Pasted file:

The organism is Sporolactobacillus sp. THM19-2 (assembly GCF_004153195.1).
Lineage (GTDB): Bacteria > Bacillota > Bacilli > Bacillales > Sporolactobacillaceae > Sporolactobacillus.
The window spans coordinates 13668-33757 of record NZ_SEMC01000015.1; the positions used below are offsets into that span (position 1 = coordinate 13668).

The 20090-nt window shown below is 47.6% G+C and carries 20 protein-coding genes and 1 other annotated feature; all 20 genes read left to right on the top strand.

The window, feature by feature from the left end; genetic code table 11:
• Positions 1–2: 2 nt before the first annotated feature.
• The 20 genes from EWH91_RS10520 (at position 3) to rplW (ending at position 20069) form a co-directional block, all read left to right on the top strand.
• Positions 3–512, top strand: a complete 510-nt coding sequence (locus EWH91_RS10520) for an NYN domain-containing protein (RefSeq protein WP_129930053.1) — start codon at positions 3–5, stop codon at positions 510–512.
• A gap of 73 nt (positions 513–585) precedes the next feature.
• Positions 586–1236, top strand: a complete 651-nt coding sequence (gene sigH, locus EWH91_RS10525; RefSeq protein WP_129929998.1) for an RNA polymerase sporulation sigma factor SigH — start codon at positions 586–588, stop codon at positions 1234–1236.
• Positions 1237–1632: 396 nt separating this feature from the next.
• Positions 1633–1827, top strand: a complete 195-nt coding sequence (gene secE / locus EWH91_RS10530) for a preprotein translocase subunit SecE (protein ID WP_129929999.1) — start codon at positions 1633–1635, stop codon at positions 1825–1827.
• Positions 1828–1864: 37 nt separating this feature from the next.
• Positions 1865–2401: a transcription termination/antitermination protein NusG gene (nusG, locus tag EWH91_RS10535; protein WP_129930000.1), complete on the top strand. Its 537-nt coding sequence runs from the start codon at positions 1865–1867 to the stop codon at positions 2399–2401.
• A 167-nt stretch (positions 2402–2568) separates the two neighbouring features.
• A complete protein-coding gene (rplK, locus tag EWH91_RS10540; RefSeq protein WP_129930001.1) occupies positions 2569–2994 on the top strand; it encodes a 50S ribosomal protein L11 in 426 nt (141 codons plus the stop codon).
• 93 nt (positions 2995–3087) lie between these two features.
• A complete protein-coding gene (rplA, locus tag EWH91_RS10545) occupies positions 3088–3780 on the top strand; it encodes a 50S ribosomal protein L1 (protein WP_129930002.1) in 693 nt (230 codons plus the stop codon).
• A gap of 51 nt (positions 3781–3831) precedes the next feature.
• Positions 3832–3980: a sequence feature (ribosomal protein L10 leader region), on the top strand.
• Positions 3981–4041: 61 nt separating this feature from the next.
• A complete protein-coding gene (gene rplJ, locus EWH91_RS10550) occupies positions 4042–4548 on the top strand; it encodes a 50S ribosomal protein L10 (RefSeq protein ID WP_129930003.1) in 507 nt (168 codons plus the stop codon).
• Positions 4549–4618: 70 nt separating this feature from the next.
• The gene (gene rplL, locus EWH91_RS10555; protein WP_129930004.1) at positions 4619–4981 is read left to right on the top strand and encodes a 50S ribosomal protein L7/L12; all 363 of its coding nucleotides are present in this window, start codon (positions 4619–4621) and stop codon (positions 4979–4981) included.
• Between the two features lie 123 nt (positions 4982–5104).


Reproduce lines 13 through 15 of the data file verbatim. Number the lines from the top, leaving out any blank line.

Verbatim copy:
• Positions 1828–1864: 37 nt separating this feature from the next.
• Positions 1865–2401: a transcription termination/antitermination protein NusG gene (nusG, locus tag EWH91_RS10535; protein WP_129930000.1), complete on the top strand. Its 537-nt coding sequence runs from the start codon at positions 1865–1867 to the stop codon at positions 2399–2401.
• A 167-nt stretch (positions 2402–2568) separates the two neighbouring features.